This tax magically cleans the environment at the same time. But not everything is like it has been explained.
The tweet was clear: “Starting today, we’re making big polluters pay, and giving the money right back to Canadians – to keep our communities clean and healthy, and make your life more affordable.” The announcement came directly from Canadian Prime Minister, Justin Trudeau on April 1.
What is the point of this new federal carbon pricing scheme? Or, more importantly from a political perspective, what does Prime Minister Trudeau claim is the point?
The idea is that the carbon tax is a sort of punishment for all the big, bad corporations out there that are thoughtlessly polluting our environment with their nasty emissions.
The tax is then taken from those meanies and given to you, the little guy. It’s like a Robin Hood tax, except there’s an added bonus – it magically cleans the environment at the same time. Who could dispute such an idea?
There’s just one problem. This view is not entirely accurate.
For starters, there is no way to confirm that the money a Canadian household has actually shelled out is equivalent to the amount they’ll get back by claiming the rebate on their taxes.
The tax is going to raise the price of gas by about four cents per liter. What nobody knows is how other emitters and producers are going to respond to these increased costs and to what degree they will pass them off to the consumer.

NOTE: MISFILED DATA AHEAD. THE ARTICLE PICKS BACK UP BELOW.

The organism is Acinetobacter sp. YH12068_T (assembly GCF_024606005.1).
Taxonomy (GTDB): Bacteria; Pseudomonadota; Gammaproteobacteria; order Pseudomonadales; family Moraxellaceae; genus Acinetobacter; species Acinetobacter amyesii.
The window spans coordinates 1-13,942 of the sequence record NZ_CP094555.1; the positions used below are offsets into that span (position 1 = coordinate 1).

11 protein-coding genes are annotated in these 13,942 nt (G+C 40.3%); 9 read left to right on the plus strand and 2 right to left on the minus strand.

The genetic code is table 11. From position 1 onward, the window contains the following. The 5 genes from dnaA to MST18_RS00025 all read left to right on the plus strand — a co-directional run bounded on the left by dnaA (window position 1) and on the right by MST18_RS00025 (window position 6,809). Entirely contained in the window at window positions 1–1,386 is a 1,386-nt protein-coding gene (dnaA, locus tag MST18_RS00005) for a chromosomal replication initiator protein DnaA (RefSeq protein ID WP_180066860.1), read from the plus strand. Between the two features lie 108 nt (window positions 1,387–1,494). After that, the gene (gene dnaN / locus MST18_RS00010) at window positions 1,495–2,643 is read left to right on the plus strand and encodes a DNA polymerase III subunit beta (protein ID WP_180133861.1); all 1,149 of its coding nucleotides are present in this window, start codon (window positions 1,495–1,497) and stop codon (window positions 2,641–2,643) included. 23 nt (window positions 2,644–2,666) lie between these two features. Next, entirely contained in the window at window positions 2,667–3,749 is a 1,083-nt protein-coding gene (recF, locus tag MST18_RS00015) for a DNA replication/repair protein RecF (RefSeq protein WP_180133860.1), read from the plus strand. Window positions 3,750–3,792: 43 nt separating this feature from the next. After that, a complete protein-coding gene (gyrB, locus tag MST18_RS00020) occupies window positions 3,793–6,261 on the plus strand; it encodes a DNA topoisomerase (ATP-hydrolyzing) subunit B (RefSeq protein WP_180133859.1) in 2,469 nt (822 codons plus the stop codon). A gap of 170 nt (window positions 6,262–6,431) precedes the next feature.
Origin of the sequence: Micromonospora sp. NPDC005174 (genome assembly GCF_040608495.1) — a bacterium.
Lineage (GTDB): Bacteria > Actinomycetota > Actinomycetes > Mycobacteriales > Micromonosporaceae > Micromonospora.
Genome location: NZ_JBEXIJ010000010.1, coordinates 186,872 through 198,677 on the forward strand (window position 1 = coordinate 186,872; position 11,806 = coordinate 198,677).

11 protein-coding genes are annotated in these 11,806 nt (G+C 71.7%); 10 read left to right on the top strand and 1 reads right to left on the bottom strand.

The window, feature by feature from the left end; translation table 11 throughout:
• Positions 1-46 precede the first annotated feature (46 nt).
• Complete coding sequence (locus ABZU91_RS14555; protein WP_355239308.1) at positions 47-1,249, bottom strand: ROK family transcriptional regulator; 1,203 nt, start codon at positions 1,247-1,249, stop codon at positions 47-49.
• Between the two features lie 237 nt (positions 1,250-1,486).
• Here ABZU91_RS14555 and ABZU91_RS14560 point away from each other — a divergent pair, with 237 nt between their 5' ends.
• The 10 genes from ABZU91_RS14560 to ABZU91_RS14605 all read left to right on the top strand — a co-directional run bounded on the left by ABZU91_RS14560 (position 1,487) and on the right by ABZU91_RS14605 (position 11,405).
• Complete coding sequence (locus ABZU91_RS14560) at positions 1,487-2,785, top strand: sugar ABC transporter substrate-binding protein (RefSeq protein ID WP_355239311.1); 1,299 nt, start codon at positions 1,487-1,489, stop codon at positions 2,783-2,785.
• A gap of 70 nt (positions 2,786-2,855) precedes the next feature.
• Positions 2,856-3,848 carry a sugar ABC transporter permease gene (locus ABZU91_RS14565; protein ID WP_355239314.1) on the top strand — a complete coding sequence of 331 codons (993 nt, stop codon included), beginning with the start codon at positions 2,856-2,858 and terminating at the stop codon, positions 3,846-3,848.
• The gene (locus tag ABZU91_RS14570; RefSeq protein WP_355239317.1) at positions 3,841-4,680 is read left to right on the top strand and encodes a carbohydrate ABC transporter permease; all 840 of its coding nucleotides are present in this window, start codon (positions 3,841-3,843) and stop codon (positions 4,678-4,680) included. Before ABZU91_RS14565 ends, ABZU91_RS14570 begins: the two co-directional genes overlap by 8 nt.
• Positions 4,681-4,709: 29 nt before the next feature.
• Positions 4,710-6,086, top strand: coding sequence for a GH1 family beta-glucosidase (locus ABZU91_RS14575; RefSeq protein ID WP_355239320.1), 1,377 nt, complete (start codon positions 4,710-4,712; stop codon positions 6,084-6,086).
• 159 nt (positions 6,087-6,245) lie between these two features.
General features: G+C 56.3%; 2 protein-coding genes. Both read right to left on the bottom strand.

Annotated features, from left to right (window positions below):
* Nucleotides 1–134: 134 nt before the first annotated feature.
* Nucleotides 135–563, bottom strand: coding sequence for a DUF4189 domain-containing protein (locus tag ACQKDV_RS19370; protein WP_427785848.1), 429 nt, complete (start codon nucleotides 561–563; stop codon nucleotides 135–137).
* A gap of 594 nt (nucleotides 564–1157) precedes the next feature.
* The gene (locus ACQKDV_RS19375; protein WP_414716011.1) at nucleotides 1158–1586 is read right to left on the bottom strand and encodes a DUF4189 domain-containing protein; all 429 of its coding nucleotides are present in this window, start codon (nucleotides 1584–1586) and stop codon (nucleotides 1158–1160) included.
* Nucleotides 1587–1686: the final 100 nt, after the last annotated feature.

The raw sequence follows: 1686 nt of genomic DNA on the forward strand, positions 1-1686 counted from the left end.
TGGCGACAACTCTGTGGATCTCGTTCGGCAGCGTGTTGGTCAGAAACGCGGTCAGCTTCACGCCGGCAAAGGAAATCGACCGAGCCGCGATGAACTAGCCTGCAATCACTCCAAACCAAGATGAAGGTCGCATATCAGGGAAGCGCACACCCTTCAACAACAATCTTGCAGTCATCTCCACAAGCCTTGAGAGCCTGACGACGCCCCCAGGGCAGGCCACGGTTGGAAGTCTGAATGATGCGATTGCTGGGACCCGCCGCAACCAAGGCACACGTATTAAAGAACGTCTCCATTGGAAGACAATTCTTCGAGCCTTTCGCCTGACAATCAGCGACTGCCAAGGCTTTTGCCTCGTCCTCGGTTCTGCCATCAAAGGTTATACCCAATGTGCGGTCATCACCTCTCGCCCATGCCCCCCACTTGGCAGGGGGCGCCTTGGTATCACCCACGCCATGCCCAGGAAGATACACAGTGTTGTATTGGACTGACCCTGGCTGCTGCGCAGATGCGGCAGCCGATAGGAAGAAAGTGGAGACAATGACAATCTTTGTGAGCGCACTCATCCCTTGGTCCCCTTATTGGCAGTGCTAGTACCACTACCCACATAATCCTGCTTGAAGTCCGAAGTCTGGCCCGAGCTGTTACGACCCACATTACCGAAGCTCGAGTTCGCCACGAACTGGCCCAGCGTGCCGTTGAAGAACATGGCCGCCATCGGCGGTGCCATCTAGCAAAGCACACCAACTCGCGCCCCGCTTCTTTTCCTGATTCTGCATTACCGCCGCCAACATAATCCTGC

The plot thickened further following a recent report from the Parliamentary Budget Officer (PBO) on the costs and returns of the carbon tax.
The PBO endorses Trudeau’s broad claim that the tax will leave some people better off. “The net benefits are broadly by income group,” the report notes. “That is, lower-income households will receive larger net transfers than high-income households.”
But they do not address the issue of how this can be proven on a specific, individual level – because it can’t. More to the point, they reveal it’s not the case that the burden will be shouldered by “making big polluters pay.”
They look at all the cash the carbon tax will rake into federal coffers and calculate that “household consumption of energy and non-energy products will generate three-quarters of carbon pricing revenue.”
Where’s the money coming from? It’s coming from the taxpayer.